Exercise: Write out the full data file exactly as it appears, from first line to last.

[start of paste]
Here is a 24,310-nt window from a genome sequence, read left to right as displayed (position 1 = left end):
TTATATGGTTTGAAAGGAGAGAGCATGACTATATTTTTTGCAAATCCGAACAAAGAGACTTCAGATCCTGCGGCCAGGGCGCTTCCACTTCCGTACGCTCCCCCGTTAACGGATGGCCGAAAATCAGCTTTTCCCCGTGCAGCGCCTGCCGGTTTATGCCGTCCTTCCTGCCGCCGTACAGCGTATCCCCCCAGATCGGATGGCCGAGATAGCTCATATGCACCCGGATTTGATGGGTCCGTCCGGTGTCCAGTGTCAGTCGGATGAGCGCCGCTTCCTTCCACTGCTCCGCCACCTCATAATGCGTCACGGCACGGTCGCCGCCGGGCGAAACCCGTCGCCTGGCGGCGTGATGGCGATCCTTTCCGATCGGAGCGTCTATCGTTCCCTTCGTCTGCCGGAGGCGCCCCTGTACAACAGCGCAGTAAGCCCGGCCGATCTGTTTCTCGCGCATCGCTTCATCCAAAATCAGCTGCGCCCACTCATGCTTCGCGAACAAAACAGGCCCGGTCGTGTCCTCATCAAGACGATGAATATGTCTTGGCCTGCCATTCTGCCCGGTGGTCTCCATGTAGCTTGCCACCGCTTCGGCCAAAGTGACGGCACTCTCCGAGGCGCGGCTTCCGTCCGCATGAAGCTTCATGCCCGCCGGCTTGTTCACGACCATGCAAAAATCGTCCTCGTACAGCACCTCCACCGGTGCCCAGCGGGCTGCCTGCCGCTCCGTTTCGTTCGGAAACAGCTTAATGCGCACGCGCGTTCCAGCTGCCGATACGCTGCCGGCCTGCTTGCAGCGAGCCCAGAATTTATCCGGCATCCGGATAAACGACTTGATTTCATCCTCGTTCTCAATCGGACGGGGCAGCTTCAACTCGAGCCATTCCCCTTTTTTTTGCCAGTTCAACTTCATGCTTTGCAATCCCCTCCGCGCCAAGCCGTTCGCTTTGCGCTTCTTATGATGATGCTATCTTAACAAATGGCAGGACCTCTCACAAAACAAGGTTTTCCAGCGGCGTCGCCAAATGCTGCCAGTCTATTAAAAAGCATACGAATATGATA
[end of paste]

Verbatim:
Here is a 24,310-nt window from a genome sequence, read left to right as displayed (position 1 = left end):
TTATATGGTTTGAAAGGAGAGAGCATGACTATATTTTTTGCAAATCCGAACAAAGAGACTTCAGATCCTGCGGCCAGGGCGCTTCCACTTCCGTACGCTCCCCCGTTAACGGATGGCCGAAAATCAGCTTTTCCCCGTGCAGCGCCTGCCGGTTTATGCCGTCCTTCCTGCCGCCGTACAGCGTATCCCCCCAGATCGGATGGCCGAGATAGCTCATATGCACCCGGATTTGATGGGTCCGTCCGGTGTCCAGTGTCAGTCGGATGAGCGCCGCTTCCTTCCACTGCTCCGCCACCTCATAATGCGTCACGGCACGGTCGCCGCCGGGCGAAACCCGTCGCCTGGCGGCGTGATGGCGATCCTTTCCGATCGGAGCGTCTATCGTTCCCTTCGTCTGCCGGAGGCGCCCCTGTACAACAGCGCAGTAAGCCCGGCCGATCTGTTTCTCGCGCATCGCTTCATCCAAAATCAGCTGCGCCCACTCATGCTTCGCGAACAAAACAGGCCCGGTCGTGTCCTCATCAAGACGATGAATATGTCTTGGCCTGCCATTCTGCCCGGTGGTCTCCATGTAGCTTGCCACCGCTTCGGCCAAAGTGACGGCACTCTCCGAGGCGCGGCTTCCGTCCGCATGAAGCTTCATGCCCGCCGGCTTGTTCACGACCATGCAAAAATCGTCCTCGTACAGCACCTCCACCGGTGCCCAGCGGGCTGCCTGCCGCTCCGTTTCGTTCGGAAACAGCTTAATGCGCACGCGCGTTCCAGCTGCCGATACGCTGCCGGCCTGCTTGCAGCGAGCCCAGAATTTATCCGGCATCCGGATAAACGACTTGATTTCATCCTCGTTCTCAATCGGACGGGGCAGCTTCAACTCGAGCCATTCCCCTTTTTTTTGCCAGTTCAACTTCATGCTTTGCAATCCCCTCCGCGCCAAGCCGTTCGCTTTGCGCTTCTTATGATGATGCTATCTTAACAAATGGCAGGACCTCTCACAAAACAAGGTTTTCCAGCGGCGTCGCCAAATGCTGCCAGTCTATTAAAAAGCATACGAATATGATA